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promise, we were entitled to one of the new Bishops ; we got neither, but are earnestly exhorted to support them. Things have come to a crisis. Delay is defeat." And another of their Newspapers echoed the same complaint and disappointment: “The working of the Domestic department has given High Church Bishops to Wisconsin, Arkansas, California, Nebraska, Minnesota, and Texas. Oregon is only claimed as doubtful.” Thus, the very missionary work of the Church, its sacrifices, and its glorious objects, sink down to a mere matter of traffic for the aggrandizement of a party. We leave such a motive to those who are capable of appreciating it. And now, when the Bishop of New York comes forward with a kind and gentle, but manly rebuke of open and repeated violations of the Law of the Church, he is taunted with infidelity to a virtual bargain with these men ! a bargain which, we know, he not only never made, but which we know him to be utterly incapable of making.

Dr. Tyng, in the course of his Letter, throws out the following singular challenge :

“For the facts of this ministry, (of near forty-five years), I ask the most thorough examination, as they have passed under the knowledge of my brethren, and in the midst of the various congregations of the people of Christ, which have been committed to me. Of my labors in teaching and edifying the people of my charge, in the Doctrines and worship prescribed, appointed, and received by the Protestant Episcopal Church, in its institutions, observances, distinctive principles, ordinances, and rites, I challenge, before the Great Head of the Church, an impartial scrutiny; being persuaded that, however infirm and incompetent in many things, I have never been a hypocrite, an idler, or a self-indulgent and perjured man, in the house of God.”

Now, we have no intention of taking up the gauntlet, which Dr. Tyng has so defiantly thrown down ; or of subjecting to an “impartial scrutiny,” the course of his protracted ministry, as he here invites us. We do recollect several way-marks of that ministry, which we thought at the time required explanation; and one or two of them are now before us; but we do not care to bring them into the present examination. It would be an odious labor; and, more than all, such things have nothing whatever to do with the present discussion. We re

mind Dr. Tyng, however, that men who live in glass-houses, should be somewhat careful in their choice of missiles.

“ O wad some power the giftie gie us

To see oursels as others see us !
It wad frae monie a blunder free us,

And foolish notion :
What airs in dress an' gait wad lea'e us,

And e'en Devotion!” There is, however, one reminiscence of Dr. Tyng's Ministry, of which his present Letter to Bishop Potter reminds us. In the year 1844, he was a candidate for the Episcopate of Pennsylvania. Upon a careful estimate, the addition of a few “High Church” votes was thought desirable.

Dr. Tyng preached the Sermon at the Special Convention of that year, . and as “ Union" was his theme then, and as " Union” is his theme now, we will place a few extracts from his Convention Sermon then, and from his Letter now to Bishop Potter, side by side. So far as mere argument is concerned, Dr. Tyng answers himself in the most effectual manner. The italics, &c., are our own. The formula is simply this :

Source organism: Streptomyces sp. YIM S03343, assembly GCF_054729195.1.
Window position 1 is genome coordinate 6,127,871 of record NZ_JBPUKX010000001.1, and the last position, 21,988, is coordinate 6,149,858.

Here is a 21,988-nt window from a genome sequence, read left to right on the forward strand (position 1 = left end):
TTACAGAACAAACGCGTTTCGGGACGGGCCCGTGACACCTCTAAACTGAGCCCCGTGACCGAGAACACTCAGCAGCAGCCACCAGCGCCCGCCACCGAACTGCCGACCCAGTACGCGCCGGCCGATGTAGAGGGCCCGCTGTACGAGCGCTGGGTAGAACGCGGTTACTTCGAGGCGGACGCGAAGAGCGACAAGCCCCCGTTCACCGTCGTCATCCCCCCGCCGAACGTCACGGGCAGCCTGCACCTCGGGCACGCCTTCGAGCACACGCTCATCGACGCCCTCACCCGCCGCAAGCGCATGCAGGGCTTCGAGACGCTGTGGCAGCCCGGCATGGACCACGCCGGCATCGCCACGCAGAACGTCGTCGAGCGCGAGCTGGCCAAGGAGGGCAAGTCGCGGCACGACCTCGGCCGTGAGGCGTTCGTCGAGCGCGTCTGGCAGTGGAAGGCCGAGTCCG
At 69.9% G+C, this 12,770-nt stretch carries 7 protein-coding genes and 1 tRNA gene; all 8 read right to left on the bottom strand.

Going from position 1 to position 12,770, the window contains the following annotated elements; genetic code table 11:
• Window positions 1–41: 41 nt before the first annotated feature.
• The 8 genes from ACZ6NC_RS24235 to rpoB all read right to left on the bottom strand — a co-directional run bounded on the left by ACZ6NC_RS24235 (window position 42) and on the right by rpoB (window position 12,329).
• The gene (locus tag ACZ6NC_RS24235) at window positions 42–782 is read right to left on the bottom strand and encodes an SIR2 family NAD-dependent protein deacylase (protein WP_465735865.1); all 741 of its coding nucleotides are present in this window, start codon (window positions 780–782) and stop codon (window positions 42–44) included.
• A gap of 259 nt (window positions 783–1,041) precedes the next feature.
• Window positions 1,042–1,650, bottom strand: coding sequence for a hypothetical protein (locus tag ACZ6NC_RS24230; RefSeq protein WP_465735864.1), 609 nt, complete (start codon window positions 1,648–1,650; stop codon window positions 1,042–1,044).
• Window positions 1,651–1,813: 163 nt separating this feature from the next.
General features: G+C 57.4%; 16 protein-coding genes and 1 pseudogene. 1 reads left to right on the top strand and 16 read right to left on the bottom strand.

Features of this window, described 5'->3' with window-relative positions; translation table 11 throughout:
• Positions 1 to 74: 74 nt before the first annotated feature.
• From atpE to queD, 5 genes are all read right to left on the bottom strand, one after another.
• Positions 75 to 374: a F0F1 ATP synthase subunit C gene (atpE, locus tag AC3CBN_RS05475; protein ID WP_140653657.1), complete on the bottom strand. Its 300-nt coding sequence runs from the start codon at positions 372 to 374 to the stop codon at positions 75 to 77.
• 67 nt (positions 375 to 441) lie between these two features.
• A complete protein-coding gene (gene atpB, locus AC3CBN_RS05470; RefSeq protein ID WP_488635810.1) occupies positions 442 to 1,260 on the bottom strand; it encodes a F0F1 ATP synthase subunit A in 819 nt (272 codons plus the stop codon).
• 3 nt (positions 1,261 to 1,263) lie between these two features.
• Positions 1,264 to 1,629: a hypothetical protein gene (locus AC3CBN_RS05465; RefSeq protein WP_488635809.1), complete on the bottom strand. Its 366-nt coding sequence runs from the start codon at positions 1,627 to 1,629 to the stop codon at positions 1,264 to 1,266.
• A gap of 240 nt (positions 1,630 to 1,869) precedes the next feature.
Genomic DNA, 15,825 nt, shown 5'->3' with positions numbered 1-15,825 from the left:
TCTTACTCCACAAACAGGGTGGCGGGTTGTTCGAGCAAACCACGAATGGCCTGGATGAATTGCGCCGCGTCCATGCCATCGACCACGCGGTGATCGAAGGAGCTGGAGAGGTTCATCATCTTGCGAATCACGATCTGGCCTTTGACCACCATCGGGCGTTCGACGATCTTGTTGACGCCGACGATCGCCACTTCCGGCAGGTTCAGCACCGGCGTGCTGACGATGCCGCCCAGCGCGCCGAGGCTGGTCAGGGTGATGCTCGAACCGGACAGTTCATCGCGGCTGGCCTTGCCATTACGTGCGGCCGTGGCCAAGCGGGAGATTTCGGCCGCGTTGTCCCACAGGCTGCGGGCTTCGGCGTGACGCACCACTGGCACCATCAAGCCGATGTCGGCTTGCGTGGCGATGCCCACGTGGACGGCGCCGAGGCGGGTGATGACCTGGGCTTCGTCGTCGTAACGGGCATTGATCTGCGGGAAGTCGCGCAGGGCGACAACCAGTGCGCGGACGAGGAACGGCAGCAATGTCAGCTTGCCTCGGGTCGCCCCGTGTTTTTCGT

DR. TYNG versus DR. TYNG.
DR. TYNG'S LETTER.

DR. TYNG'S SERMON. “ This new scheme of excluding We have unitedly received, and unchurching all • non-Episco- and we earnestly adhere to, a Minpal Divines,' excluding ministers istry which, we unfeignedly beand licentiates of non-Episcopal lieve, Christ, our Lord, established bodies, not only from administer- for His Church; and which His ing the Sacraments, but also from Apostles, beyond all reasonable teaching within the fold, holding dispute, as it appears to us, mainthem to be incompetent,' I do not tained and transmitted, in opening believe the Lord hath command the privileges and blessings of this ed,' or that it is according to the Church to mankind. We unitedly Commandment of God;' and I believe it UNLAWFUL for us to certainly know that this Church subvert or annul an organization hath not received the same, but which the Lord hath constituted has rejected it, and resisted it, and as the Law of His house. We renounced it, always, on every could not, therefore, feel justified occasion on which individual per- in ministering under, or ACKNOWLsons in the Church have attempted EDGING any professed authority, to enforce it, or assume it, as which does not conform to this the doctrine and teaching of the Apostolic Standard, and derives Church."-p. 17.

itself from this Divine appoint

ment.”-pp. 11-12.* * Dr. Tyng's Sermon: A PLEA FOR UNION; At the Special Convention, in St. Andrews' Church. Philadelphia, Sept. 6. 1844. VOL. XVII,

33*

“But this High Church inter- “It is because we are fully conpretation of Doctrine, Sacraments, vinced that our Church is, in its and Discipline, this Church had essential features, precisely that, never received; neither had the and is directly derived from that, Lord commanded it, in any infor- retaining and transmitting its conmation then given to me, nor in stituted powers and blessings conany further information which I ferred by Divine appointment, that have since been able to acquire. I we acknowledge in ourselves no regard it as a new doctrine, 'una- RIGHT, either to forsake its Comwares brought in, to spy out our munion, OR TO CONCEDE THE JUST liberty which we have in Christ CLAIMS OF ITS SCRIPTURAL MINJesus, and to bring us again into ISTRY, and its Divinely appointed bondage,' to which I must say: Sacraments. In these views of the We can ‘give place by subjection, importance and authority of our no, not for an hour, that the truth Church, we are perfectly united. of the Gospel may continue' in In declaring them, I speak the honthe Church.”—p. 16.

est and mature conviction and judgment, I am sure, of the clergy

who are here assembled.-p. 12. “ The American Church did not “ It is now a warfare with Episreceive this interpretation in her copacy, and by that name, (“from settlement of doctrine.